HBID is a clinicopathologic entity that exhibits characteristic clinical, histopathologic, and genetic features. The typical clinical features are confirmed histologically in severe cases that affect vision and whereby the lesions are surgically excised. Although at the current time there are no recommended indications to use cytology and genetic studies for diagnostic purposes, hypothetically they might serve as possible alternatives if there were to be individuals in the future with either an uncertain diagnosis or in whom an excisional biopsy might not be indicated. Our findings indicate that HBID can be diagnosed in an appropriate clinical setting when the characteristic cytologic abnormalities are present, and confirmation of the characteristic cytology was supported in all cases by the presence of the genetic abnormality involving duplication in chromosome 4q35.
The HBID gene has been mapped to the telomeric region of chromosome 4 (4q35) with a peak logarithm of the odds (LOD) score of (ẑ) = 8.97. All affected individuals have had 3 alleles for 2 tightly linked markers, D4S1652 and D4S2390, suggesting that HBID is caused by a genetic duplication at this locus.11 A candidate gene in the region of the duplication is the large (15-kb) human homolog of the Drosophila fat gene, an epithelial gene that can promote abnormal epithelial cell proliferation in Drosophila12,13 and which is thought to function in mammalian cell communication. Even though affected members of the Haliwa-Saponi tribe and persons with no apparent Native American ancestry with HBID do not share a known common ancestor, the finding of an identical duplicated haplotype in these individuals strongly suggests a common ancestral founder.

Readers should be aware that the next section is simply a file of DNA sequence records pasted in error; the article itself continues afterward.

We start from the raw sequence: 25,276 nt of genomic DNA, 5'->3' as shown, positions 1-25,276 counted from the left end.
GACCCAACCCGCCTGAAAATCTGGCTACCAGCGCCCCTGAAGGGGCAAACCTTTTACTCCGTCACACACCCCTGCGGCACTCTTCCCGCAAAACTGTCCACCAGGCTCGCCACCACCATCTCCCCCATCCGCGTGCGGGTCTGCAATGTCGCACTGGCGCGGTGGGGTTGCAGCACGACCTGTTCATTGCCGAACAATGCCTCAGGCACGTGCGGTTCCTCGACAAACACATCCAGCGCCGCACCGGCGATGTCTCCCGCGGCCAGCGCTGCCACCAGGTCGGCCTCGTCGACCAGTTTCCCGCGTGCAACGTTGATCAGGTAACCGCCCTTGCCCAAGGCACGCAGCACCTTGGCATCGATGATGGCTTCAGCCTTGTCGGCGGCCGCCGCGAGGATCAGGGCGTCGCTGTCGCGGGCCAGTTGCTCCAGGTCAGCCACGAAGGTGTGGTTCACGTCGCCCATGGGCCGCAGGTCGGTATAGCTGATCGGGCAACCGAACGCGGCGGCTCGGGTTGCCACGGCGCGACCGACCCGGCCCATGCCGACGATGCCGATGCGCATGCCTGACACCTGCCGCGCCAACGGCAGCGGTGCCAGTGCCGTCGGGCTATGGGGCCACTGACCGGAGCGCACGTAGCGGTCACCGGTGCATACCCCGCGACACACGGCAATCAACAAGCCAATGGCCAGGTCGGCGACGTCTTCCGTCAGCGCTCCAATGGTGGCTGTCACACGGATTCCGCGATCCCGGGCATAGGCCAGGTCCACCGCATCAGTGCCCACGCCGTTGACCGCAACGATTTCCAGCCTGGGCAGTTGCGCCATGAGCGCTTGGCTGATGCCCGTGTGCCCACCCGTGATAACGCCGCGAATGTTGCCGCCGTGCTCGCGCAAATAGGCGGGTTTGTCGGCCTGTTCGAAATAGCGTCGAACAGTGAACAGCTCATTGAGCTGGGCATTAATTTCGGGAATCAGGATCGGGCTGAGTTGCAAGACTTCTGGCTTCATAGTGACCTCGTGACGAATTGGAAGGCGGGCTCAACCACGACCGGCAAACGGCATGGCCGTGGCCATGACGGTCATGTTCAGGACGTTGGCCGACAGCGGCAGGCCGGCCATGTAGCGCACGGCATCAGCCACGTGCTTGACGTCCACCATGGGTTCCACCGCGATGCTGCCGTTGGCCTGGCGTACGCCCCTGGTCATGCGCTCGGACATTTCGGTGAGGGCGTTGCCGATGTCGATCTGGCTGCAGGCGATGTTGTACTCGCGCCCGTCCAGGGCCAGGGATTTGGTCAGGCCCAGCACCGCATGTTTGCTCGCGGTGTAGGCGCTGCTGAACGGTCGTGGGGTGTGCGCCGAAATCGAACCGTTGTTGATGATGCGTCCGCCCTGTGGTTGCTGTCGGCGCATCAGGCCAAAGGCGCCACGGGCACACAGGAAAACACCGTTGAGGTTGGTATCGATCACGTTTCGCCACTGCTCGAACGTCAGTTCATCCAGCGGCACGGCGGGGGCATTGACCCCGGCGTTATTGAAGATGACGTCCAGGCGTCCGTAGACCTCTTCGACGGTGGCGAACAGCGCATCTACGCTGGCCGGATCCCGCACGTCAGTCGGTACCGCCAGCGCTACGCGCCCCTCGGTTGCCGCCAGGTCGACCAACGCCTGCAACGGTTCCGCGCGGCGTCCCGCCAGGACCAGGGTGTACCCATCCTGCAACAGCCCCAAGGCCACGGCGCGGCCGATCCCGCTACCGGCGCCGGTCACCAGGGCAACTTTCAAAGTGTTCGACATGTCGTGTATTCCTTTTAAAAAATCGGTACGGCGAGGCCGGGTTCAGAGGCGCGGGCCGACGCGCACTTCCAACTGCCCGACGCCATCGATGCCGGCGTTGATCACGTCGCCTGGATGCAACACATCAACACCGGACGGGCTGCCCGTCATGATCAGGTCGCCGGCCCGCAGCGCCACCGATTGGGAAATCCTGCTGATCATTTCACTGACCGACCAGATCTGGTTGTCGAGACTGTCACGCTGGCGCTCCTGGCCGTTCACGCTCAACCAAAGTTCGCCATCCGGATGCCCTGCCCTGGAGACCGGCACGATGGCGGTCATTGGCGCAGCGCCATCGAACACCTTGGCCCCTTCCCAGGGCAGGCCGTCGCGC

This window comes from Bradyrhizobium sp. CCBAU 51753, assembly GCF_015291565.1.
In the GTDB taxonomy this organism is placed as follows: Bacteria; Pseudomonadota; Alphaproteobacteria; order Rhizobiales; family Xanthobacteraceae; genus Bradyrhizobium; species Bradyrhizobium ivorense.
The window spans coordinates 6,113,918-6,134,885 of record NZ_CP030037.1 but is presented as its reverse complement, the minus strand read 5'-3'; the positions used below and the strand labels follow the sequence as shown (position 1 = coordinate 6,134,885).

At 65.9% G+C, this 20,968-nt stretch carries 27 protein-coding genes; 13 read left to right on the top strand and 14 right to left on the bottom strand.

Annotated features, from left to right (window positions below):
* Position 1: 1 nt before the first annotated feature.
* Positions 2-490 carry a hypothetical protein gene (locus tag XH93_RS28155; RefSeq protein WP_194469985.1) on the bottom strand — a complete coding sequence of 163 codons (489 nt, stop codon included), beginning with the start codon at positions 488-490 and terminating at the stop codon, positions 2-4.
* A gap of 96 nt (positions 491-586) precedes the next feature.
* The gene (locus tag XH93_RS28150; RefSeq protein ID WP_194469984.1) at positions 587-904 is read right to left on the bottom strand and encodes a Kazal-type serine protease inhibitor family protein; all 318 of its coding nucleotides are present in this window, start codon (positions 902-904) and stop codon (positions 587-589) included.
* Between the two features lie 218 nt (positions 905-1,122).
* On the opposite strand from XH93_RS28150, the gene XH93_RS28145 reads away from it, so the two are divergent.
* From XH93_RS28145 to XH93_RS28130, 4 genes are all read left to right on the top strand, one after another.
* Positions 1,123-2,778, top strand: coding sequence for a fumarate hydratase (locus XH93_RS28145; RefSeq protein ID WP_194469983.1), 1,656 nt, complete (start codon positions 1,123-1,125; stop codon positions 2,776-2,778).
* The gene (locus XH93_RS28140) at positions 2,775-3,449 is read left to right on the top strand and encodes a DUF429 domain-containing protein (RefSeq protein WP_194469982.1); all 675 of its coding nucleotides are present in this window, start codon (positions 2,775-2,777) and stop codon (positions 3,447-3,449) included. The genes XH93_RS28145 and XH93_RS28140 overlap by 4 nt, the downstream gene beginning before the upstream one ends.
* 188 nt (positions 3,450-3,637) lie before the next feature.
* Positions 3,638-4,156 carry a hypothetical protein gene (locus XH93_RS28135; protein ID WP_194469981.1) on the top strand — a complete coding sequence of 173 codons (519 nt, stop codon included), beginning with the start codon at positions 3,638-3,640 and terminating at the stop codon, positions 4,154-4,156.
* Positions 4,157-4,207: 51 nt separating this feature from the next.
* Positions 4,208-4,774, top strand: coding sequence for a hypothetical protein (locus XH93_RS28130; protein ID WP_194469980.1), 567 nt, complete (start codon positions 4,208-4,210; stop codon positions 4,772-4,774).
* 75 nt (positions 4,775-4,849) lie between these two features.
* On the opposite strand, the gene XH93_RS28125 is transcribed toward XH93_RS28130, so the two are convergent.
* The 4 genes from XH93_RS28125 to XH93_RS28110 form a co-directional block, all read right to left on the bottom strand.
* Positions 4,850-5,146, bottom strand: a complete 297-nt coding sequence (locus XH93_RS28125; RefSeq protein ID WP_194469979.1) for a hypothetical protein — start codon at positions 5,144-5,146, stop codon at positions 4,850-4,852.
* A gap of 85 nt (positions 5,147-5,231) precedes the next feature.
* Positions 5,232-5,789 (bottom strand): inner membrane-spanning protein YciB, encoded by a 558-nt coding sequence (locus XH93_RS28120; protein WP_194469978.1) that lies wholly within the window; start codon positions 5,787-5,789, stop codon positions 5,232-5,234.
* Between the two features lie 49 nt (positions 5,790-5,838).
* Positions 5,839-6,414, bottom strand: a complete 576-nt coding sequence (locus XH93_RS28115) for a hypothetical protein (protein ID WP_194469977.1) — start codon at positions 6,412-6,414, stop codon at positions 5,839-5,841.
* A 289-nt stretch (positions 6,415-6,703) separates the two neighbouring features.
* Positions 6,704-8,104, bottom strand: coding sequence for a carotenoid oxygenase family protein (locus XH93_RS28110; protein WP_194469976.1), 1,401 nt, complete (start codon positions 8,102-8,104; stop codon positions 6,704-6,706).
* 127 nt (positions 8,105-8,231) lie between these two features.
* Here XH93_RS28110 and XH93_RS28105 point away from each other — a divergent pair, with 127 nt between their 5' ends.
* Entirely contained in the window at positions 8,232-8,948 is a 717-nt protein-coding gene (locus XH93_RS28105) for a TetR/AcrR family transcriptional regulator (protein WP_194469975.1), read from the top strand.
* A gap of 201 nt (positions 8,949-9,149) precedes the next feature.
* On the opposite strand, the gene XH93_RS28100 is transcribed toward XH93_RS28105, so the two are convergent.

The hereditary, benign, and intraepithelial components of HBID are well established, and although the responsible gene has yet to be identified, the disorder appears to involve the process of dyskeratosis, which is the abnormal or premature keratinization of individual keratinocytes that results in the formation of cells with a dense hypereosinophilic cytoplasm. Dyskeratocytes can be seen in a variety of benign and malignant processes, including condylomas and squamous cell carcinoma.